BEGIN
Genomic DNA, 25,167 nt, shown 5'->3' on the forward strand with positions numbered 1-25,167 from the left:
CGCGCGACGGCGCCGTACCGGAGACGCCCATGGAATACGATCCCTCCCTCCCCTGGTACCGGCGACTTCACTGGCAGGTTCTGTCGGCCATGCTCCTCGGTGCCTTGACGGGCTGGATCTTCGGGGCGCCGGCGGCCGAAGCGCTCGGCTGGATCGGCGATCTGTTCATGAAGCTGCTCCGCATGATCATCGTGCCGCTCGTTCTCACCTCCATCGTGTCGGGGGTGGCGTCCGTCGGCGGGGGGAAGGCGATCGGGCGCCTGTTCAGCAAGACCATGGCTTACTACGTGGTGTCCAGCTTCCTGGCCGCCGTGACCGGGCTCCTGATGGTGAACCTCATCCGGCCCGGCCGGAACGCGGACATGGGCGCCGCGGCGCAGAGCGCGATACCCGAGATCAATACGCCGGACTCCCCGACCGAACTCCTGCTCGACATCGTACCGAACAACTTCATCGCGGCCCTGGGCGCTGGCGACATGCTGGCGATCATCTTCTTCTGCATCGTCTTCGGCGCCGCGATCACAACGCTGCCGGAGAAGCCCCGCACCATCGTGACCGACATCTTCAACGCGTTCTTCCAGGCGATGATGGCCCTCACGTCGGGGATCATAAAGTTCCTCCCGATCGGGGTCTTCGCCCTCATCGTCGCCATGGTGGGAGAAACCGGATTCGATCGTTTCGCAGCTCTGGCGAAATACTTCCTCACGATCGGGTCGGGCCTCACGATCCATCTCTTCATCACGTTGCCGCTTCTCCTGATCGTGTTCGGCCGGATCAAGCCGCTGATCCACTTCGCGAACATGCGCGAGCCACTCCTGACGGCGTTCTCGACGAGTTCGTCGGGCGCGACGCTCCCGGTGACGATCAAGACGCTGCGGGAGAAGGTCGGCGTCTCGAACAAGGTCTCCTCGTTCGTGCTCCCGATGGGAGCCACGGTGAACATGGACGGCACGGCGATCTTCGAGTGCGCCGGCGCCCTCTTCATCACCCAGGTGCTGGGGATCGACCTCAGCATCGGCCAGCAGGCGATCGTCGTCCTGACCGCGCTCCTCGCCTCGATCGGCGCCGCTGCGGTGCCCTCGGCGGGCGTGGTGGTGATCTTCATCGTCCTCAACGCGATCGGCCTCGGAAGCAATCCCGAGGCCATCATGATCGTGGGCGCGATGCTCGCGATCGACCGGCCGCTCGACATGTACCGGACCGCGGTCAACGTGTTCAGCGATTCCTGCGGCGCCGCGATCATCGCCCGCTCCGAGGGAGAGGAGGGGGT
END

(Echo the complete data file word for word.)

Genomic DNA, 25,167 nt, shown 5'->3' on the forward strand with positions numbered 1-25,167 from the left:
CGCGCGACGGCGCCGTACCGGAGACGCCCATGGAATACGATCCCTCCCTCCCCTGGTACCGGCGACTTCACTGGCAGGTTCTGTCGGCCATGCTCCTCGGTGCCTTGACGGGCTGGATCTTCGGGGCGCCGGCGGCCGAAGCGCTCGGCTGGATCGGCGATCTGTTCATGAAGCTGCTCCGCATGATCATCGTGCCGCTCGTTCTCACCTCCATCGTGTCGGGGGTGGCGTCCGTCGGCGGGGGGAAGGCGATCGGGCGCCTGTTCAGCAAGACCATGGCTTACTACGTGGTGTCCAGCTTCCTGGCCGCCGTGACCGGGCTCCTGATGGTGAACCTCATCCGGCCCGGCCGGAACGCGGACATGGGCGCCGCGGCGCAGAGCGCGATACCCGAGATCAATACGCCGGACTCCCCGACCGAACTCCTGCTCGACATCGTACCGAACAACTTCATCGCGGCCCTGGGCGCTGGCGACATGCTGGCGATCATCTTCTTCTGCATCGTCTTCGGCGCCGCGATCACAACGCTGCCGGAGAAGCCCCGCACCATCGTGACCGACATCTTCAACGCGTTCTTCCAGGCGATGATGGCCCTCACGTCGGGGATCATAAAGTTCCTCCCGATCGGGGTCTTCGCCCTCATCGTCGCCATGGTGGGAGAAACCGGATTCGATCGTTTCGCAGCTCTGGCGAAATACTTCCTCACGATCGGGTCGGGCCTCACGATCCATCTCTTCATCACGTTGCCGCTTCTCCTGATCGTGTTCGGCCGGATCAAGCCGCTGATCCACTTCGCGAACATGCGCGAGCCACTCCTGACGGCGTTCTCGACGAGTTCGTCGGGCGCGACGCTCCCGGTGACGATCAAGACGCTGCGGGAGAAGGTCGGCGTCTCGAACAAGGTCTCCTCGTTCGTGCTCCCGATGGGAGCCACGGTGAACATGGACGGCACGGCGATCTTCGAGTGCGCCGGCGCCCTCTTCATCACCCAGGTGCTGGGGATCGACCTCAGCATCGGCCAGCAGGCGATCGTCGTCCTGACCGCGCTCCTCGCCTCGATCGGCGCCGCTGCGGTGCCCTCGGCGGGCGTGGTGGTGATCTTCATCGTCCTCAACGCGATCGGCCTCGGAAGCAATCCCGAGGCCATCATGATCGTGGGCGCGATGCTCGCGATCGACCGGCCGCTCGACATGTACCGGACCGCGGTCAACGTGTTCAGCGATTCCTGCGGCGCCGCGATCATCGCCCGCTCCGAGGGAGAGGAGGGGGT